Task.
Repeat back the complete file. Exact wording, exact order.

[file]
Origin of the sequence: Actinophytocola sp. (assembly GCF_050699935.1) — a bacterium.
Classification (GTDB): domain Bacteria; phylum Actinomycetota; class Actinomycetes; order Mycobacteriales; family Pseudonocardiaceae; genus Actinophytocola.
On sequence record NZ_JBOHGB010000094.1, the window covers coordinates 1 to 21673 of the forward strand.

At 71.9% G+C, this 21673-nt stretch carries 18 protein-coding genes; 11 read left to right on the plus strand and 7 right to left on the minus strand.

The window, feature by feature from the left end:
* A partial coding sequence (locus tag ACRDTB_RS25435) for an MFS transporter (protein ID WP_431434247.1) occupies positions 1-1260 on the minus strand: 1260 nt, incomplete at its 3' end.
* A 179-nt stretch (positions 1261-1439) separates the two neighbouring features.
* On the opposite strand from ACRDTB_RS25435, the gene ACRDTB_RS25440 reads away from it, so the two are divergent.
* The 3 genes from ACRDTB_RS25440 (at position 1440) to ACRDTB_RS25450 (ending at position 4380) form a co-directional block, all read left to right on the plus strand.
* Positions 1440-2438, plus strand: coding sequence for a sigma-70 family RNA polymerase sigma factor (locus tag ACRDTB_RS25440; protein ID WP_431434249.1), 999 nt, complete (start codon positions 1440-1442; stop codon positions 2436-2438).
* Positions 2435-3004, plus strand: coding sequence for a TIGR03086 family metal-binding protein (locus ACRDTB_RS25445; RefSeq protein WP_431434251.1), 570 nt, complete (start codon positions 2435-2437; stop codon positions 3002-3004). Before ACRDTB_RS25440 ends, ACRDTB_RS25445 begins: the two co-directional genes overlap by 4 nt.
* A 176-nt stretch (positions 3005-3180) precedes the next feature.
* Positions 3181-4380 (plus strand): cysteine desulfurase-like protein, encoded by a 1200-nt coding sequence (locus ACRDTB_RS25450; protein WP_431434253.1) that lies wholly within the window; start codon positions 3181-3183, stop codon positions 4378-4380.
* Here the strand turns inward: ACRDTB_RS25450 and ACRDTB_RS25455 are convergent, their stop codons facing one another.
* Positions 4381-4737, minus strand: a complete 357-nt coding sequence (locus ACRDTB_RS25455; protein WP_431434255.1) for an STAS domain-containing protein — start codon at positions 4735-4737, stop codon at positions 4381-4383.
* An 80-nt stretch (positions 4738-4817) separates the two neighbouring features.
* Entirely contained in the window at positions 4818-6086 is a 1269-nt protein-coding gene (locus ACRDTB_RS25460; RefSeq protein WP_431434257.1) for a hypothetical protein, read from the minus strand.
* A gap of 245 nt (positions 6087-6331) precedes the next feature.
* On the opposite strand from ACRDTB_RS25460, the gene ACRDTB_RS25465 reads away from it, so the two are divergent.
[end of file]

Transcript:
Origin of the sequence: Actinophytocola sp. (assembly GCF_050699935.1) — a bacterium.
Classification (GTDB): domain Bacteria; phylum Actinomycetota; class Actinomycetes; order Mycobacteriales; family Pseudonocardiaceae; genus Actinophytocola.
On sequence record NZ_JBOHGB010000094.1, the window covers coordinates 1 to 21673 of the forward strand.

At 71.9% G+C, this 21673-nt stretch carries 18 protein-coding genes; 11 read left to right on the plus strand and 7 right to left on the minus strand.

The window, feature by feature from the left end:
* A partial coding sequence (locus tag ACRDTB_RS25435) for an MFS transporter (protein ID WP_431434247.1) occupies positions 1-1260 on the minus strand: 1260 nt, incomplete at its 3' end.
* A 179-nt stretch (positions 1261-1439) separates the two neighbouring features.
* On the opposite strand from ACRDTB_RS25435, the gene ACRDTB_RS25440 reads away from it, so the two are divergent.
* The 3 genes from ACRDTB_RS25440 (at position 1440) to ACRDTB_RS25450 (ending at position 4380) form a co-directional block, all read left to right on the plus strand.
* Positions 1440-2438, plus strand: coding sequence for a sigma-70 family RNA polymerase sigma factor (locus tag ACRDTB_RS25440; protein ID WP_431434249.1), 999 nt, complete (start codon positions 1440-1442; stop codon positions 2436-2438).
* Positions 2435-3004, plus strand: coding sequence for a TIGR03086 family metal-binding protein (locus ACRDTB_RS25445; RefSeq protein WP_431434251.1), 570 nt, complete (start codon positions 2435-2437; stop codon positions 3002-3004). Before ACRDTB_RS25440 ends, ACRDTB_RS25445 begins: the two co-directional genes overlap by 4 nt.
* A 176-nt stretch (positions 3005-3180) precedes the next feature.
* Positions 3181-4380 (plus strand): cysteine desulfurase-like protein, encoded by a 1200-nt coding sequence (locus ACRDTB_RS25450; protein WP_431434253.1) that lies wholly within the window; start codon positions 3181-3183, stop codon positions 4378-4380.
* Here the strand turns inward: ACRDTB_RS25450 and ACRDTB_RS25455 are convergent, their stop codons facing one another.
* Positions 4381-4737, minus strand: a complete 357-nt coding sequence (locus ACRDTB_RS25455; protein WP_431434255.1) for an STAS domain-containing protein — start codon at positions 4735-4737, stop codon at positions 4381-4383.
* An 80-nt stretch (positions 4738-4817) separates the two neighbouring features.
* Entirely contained in the window at positions 4818-6086 is a 1269-nt protein-coding gene (locus ACRDTB_RS25460; RefSeq protein WP_431434257.1) for a hypothetical protein, read from the minus strand.
* A gap of 245 nt (positions 6087-6331) precedes the next feature.
* On the opposite strand from ACRDTB_RS25460, the gene ACRDTB_RS25465 reads away from it, so the two are divergent.